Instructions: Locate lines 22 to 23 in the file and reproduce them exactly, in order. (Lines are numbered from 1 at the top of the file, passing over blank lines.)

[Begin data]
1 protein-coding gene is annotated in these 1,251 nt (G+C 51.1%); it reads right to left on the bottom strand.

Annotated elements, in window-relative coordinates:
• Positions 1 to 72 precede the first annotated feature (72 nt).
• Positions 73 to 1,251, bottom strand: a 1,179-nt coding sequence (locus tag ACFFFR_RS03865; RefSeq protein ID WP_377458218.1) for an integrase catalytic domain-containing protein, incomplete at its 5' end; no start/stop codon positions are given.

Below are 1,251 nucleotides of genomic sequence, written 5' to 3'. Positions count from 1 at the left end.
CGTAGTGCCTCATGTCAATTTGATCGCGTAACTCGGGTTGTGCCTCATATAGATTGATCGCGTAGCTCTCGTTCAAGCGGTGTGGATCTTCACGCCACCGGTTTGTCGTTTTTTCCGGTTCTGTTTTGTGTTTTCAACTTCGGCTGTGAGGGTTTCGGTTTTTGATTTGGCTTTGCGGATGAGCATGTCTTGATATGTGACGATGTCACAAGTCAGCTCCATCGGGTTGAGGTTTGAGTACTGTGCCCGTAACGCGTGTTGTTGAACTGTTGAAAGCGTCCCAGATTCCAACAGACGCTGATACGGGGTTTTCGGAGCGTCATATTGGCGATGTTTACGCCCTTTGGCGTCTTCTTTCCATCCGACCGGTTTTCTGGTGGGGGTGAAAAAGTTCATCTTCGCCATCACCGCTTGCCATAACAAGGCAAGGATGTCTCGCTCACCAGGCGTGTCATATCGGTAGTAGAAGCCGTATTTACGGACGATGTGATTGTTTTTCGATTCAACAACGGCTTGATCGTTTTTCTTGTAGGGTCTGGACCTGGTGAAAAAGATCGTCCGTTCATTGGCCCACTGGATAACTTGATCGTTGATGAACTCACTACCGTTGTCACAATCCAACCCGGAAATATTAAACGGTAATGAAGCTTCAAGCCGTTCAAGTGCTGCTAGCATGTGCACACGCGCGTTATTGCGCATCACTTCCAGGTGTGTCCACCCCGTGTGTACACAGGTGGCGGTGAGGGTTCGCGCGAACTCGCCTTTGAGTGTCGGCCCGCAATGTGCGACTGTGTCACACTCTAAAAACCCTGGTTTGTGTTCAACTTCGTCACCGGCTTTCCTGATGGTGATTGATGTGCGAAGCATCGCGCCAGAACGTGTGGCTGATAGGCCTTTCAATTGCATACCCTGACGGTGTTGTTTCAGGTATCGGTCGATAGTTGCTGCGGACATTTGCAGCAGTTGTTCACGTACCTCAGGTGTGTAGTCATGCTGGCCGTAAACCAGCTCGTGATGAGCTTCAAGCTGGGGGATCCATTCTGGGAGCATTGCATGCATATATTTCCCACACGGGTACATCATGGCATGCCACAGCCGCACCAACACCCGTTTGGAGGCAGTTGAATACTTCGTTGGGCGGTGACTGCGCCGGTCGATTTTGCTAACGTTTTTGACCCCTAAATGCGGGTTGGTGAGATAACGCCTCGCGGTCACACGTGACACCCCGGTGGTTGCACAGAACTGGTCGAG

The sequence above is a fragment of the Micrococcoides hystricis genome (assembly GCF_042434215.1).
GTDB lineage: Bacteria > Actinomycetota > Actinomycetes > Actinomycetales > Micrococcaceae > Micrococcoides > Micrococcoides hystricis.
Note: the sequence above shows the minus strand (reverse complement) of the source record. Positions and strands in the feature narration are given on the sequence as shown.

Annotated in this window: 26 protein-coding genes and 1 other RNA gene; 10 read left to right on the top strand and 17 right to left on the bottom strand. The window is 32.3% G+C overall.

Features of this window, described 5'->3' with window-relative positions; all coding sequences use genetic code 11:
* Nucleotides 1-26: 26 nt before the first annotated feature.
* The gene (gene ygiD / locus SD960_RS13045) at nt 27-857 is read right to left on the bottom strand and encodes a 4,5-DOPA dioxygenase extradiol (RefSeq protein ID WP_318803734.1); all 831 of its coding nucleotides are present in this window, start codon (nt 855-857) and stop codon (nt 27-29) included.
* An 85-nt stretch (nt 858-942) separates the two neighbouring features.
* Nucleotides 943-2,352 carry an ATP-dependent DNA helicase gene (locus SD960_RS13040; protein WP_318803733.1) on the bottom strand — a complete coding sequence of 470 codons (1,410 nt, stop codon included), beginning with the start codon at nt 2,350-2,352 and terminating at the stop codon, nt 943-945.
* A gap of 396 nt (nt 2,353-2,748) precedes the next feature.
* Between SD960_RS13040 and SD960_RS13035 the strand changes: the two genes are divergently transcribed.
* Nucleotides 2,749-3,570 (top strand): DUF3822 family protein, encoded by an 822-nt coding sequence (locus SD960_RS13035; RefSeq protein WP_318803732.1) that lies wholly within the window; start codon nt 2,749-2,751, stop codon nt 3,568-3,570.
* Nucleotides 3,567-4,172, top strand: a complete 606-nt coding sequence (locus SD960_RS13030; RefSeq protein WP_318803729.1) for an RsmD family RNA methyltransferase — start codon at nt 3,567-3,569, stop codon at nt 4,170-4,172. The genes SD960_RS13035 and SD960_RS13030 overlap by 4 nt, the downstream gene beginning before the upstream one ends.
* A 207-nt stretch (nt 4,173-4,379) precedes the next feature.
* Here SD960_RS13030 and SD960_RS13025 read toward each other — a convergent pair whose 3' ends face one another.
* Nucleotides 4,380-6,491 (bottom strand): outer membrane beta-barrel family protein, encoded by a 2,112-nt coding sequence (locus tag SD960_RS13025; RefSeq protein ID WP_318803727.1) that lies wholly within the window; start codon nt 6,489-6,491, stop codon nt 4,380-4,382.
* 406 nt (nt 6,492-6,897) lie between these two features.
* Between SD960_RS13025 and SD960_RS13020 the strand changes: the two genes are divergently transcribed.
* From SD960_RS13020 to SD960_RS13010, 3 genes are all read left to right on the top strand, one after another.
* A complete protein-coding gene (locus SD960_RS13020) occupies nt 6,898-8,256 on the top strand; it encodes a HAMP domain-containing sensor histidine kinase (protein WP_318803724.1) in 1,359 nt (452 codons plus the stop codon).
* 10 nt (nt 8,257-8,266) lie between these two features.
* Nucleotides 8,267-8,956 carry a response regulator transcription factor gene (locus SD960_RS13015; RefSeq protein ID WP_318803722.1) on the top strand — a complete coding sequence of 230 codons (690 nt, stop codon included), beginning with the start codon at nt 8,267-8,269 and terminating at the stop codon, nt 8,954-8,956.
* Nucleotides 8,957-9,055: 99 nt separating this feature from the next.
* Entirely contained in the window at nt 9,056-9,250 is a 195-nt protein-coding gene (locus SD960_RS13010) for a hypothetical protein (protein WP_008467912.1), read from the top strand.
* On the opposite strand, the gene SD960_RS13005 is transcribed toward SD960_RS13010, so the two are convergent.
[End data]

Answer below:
* Nucleotides 4,380-6,491 (bottom strand): outer membrane beta-barrel family protein, encoded by a 2,112-nt coding sequence (locus tag SD960_RS13025; RefSeq protein ID WP_318803727.1) that lies wholly within the window; start codon nt 6,489-6,491, stop codon nt 4,380-4,382.
* 406 nt (nt 6,492-6,897) lie between these two features.